goingplaceslivinglife

Travel, Food, and Slices of Life


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Learning Along The Pathway

When I was growing up my Dad would often drive into town and pick up the Sunday New York Times. As I got older I enjoyed reading not only the magazine but I started perusing the classified, looking for my “someday” job and apartment. Oh, the dreams I had of what could be……and then life took another pathway.

I’ve had a checkered past. I earned a degree in geography and urban planning, but  my first job out of college was for the Tennessee Supreme Court in the court administrator’s office. They were starting a judicial PLANNING division and so, since I had a degree in urban PLANNING, I was hired. It was fun but as I realized I was getting further from my education, I looked for and moved to the planning job.  For three and a half years I actually worked for a planning and engineering company and really enjoyed it. But again……life took another pathway.

There was a death in my husband’s family. His mother asked us to move to Connecticut to take care of the estate issues. We lived in the house rent free and would until it was sold. One of my tasks was to determine the market value of the property and in doing so, we listed it for sale and boom! we needed to move within a couple of months. I was looking for work as a planner but we were in the middle of a recession then and jobs were scarce. So… life took another pathway.

I started working as an real estate agent for the broker who had listed the house. While I did well, I didn’t particularly enjoy it. Showing houses was a challenge because I did not know the area well and there were no apps with a talking GPS (hey, no cell phones at all)  in those days so I had to rely on paper maps, all the time portraying an image of competence to the buyers.  That was stressful enough but the part that made me more uncomfortable was listening to a homeowner extol the cost of the renovations he had made when it looked like a piece of incompetent amateur construction.  And then Baby #1 was born and I no longer wanted to put in the long hours needed in that kind of sales position.  Once again…. life took another pathway.

 

When I told the broker I was going to let my sales license go he persuaded me to start an appraisal division of his company. I built the reputation and business started coming in nicely and then I needed to hire some staff. The broker told me he was moving to California and was selling the real estate business, including the appraisal division. I said no way, it may be your name but it was my blood, sweat and tears. He very much understood and so, I soon owned it. I got a partner who had the bookkeeping kind of background and so we went on, growing during the 1980s real estate boom to 12 employees. (Although I planned longer, I only was able to take off one week when Baby #2 was born.) And then there was another blip in the financial market and property values started to decline. Where there is no room for a second mortgage or a current home value did not support getting the mortgage refinanced, there are no appraisals. We closed the business and…… life took another pathway.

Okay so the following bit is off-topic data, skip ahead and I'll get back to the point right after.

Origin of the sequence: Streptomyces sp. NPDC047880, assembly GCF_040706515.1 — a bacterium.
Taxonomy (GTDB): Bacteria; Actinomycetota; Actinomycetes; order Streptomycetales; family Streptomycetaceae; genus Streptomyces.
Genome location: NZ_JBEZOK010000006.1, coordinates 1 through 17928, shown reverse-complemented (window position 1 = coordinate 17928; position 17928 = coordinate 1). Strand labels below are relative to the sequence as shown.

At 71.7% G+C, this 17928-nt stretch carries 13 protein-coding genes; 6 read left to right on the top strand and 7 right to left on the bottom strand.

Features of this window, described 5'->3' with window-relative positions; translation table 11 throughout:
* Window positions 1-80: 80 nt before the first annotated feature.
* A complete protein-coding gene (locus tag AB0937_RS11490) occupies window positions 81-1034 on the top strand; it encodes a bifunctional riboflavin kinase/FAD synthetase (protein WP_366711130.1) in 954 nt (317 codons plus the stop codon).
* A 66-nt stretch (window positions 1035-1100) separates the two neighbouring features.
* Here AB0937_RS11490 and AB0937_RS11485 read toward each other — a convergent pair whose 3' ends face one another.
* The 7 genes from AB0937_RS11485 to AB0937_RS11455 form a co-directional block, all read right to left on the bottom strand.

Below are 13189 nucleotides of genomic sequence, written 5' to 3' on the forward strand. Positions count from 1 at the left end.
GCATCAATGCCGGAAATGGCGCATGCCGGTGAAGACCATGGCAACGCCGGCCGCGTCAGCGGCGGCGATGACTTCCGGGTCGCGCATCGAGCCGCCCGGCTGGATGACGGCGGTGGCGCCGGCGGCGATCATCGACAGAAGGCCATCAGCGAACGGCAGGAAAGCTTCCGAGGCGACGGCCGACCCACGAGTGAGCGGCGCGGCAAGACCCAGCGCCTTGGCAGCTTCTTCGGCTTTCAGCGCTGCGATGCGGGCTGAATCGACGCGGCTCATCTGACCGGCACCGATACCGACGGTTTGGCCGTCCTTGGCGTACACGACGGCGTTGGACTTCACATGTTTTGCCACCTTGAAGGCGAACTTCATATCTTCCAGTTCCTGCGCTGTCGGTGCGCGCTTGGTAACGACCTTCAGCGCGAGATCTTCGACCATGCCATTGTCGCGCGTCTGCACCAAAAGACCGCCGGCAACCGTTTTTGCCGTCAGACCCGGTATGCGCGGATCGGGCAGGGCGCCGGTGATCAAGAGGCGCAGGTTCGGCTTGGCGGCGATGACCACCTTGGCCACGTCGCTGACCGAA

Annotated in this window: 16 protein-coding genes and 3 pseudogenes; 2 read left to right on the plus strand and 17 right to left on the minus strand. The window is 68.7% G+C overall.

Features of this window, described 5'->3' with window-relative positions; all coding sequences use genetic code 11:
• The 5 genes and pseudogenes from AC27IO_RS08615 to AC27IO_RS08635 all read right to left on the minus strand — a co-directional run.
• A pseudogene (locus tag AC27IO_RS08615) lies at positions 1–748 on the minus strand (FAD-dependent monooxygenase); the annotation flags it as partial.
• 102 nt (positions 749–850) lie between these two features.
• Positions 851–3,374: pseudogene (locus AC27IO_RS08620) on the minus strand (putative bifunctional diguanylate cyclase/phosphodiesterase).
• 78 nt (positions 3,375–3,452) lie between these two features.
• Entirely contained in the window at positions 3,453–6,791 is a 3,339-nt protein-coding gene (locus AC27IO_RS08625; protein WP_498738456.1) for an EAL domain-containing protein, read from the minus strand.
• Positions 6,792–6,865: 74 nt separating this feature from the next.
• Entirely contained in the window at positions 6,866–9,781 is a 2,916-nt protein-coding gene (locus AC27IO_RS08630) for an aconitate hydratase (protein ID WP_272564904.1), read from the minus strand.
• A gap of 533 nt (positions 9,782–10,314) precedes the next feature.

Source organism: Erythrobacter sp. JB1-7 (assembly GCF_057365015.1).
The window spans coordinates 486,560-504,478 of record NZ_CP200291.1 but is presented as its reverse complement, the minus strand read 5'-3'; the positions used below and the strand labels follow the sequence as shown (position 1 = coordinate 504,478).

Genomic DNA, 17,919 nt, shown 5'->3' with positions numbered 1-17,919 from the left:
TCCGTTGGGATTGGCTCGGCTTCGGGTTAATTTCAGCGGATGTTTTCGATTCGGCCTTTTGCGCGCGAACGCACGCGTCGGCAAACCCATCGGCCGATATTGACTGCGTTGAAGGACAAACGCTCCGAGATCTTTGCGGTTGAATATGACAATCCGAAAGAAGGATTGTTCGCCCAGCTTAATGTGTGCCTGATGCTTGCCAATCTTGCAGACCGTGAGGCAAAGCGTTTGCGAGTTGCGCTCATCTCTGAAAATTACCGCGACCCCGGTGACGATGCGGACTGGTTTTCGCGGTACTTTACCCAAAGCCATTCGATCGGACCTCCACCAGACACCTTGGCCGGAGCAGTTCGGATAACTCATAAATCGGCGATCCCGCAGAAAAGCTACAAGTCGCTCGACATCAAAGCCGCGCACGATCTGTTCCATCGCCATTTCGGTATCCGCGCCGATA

By this time I had had baby #3 and no income. My husband got laid off. We ended up moving from Connecticut to Tennessee where I stayed home with the baby. Then my husband was diagnosed with brain cancer and after surgery, radiation and chemo I got a job at Vanderbilt Medical Center, working for one of my husband’s eye doctors. I had looked for a managerial position at Vanderbilt and when HR asked me what salary I wanted I thought about what I had made in the good years in Connecticut and then made a “cost of living” adjustment and said $30,000. They laughed…too high apparently. Anything lower would not help the family so I changed my resume to administration instead and ended up taking that first position as an AA for $18,000. I figured if I was not going to earn enough money I might as well not be in charge of anything. And so….. life took another pathway.Image result for vanderbilt university medical center

After five years of learning eye health jargon, things changed when the doctor in charge left. My position was eliminated but I was not, so HR moved me to another place in the hospital. The boss was, to put it nicely, a challenged individual. I left and move over to the university side of Vanderbilt to the Department of French & Italian. More new things to learn and master. And then my husband died and there I was a widow with a young child. Graham entered my life and I sure made him work to woo both of us. And there I was again….my life took another pathway.